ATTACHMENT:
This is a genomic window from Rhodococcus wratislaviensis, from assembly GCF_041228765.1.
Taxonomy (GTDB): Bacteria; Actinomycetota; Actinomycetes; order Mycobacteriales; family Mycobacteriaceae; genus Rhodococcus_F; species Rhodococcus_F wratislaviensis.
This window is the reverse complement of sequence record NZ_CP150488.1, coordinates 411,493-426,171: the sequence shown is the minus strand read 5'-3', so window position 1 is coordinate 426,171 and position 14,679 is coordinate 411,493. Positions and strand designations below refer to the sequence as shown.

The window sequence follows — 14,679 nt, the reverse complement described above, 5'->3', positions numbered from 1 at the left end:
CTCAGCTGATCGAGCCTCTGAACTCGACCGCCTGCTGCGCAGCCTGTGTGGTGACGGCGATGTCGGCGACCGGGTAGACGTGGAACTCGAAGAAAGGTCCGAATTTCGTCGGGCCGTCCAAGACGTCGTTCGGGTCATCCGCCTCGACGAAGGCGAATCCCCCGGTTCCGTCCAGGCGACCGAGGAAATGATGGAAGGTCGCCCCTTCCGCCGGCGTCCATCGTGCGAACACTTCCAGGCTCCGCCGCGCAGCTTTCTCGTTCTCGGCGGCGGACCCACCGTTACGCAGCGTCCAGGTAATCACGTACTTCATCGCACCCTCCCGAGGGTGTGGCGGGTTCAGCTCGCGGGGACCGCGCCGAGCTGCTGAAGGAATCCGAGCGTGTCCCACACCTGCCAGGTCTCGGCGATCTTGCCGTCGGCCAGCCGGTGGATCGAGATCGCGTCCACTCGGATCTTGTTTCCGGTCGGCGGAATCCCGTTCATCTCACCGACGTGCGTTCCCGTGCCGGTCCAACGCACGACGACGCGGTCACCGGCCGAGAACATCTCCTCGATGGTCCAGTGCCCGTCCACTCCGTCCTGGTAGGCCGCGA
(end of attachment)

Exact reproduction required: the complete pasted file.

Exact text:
This is a genomic window from Rhodococcus wratislaviensis, from assembly GCF_041228765.1.
Taxonomy (GTDB): Bacteria; Actinomycetota; Actinomycetes; order Mycobacteriales; family Mycobacteriaceae; genus Rhodococcus_F; species Rhodococcus_F wratislaviensis.
This window is the reverse complement of sequence record NZ_CP150488.1, coordinates 411,493-426,171: the sequence shown is the minus strand read 5'-3', so window position 1 is coordinate 426,171 and position 14,679 is coordinate 411,493. Positions and strand designations below refer to the sequence as shown.

The window sequence follows — 14,679 nt, the reverse complement described above, 5'->3', positions numbered from 1 at the left end:
CTCAGCTGATCGAGCCTCTGAACTCGACCGCCTGCTGCGCAGCCTGTGTGGTGACGGCGATGTCGGCGACCGGGTAGACGTGGAACTCGAAGAAAGGTCCGAATTTCGTCGGGCCGTCCAAGACGTCGTTCGGGTCATCCGCCTCGACGAAGGCGAATCCCCCGGTTCCGTCCAGGCGACCGAGGAAATGATGGAAGGTCGCCCCTTCCGCCGGCGTCCATCGTGCGAACACTTCCAGGCTCCGCCGCGCAGCTTTCTCGTTCTCGGCGGCGGACCCACCGTTACGCAGCGTCCAGGTAATCACGTACTTCATCGCACCCTCCCGAGGGTGTGGCGGGTTCAGCTCGCGGGGACCGCGCCGAGCTGCTGAAGGAATCCGAGCGTGTCCCACACCTGCCAGGTCTCGGCGATCTTGCCGTCGGCCAGCCGGTGGATCGAGATCGCGTCCACTCGGATCTTGTTTCCGGTCGGCGGAATCCCGTTCATCTCACCGACGTGCGTTCCCGTGCCGGTCCAACGCACGACGACGCGGTCACCGGCCGAGAACATCTCCTCGATGGTCCAGTGCCCGTCCACTCCGTCCTGGTAGGCCGCGA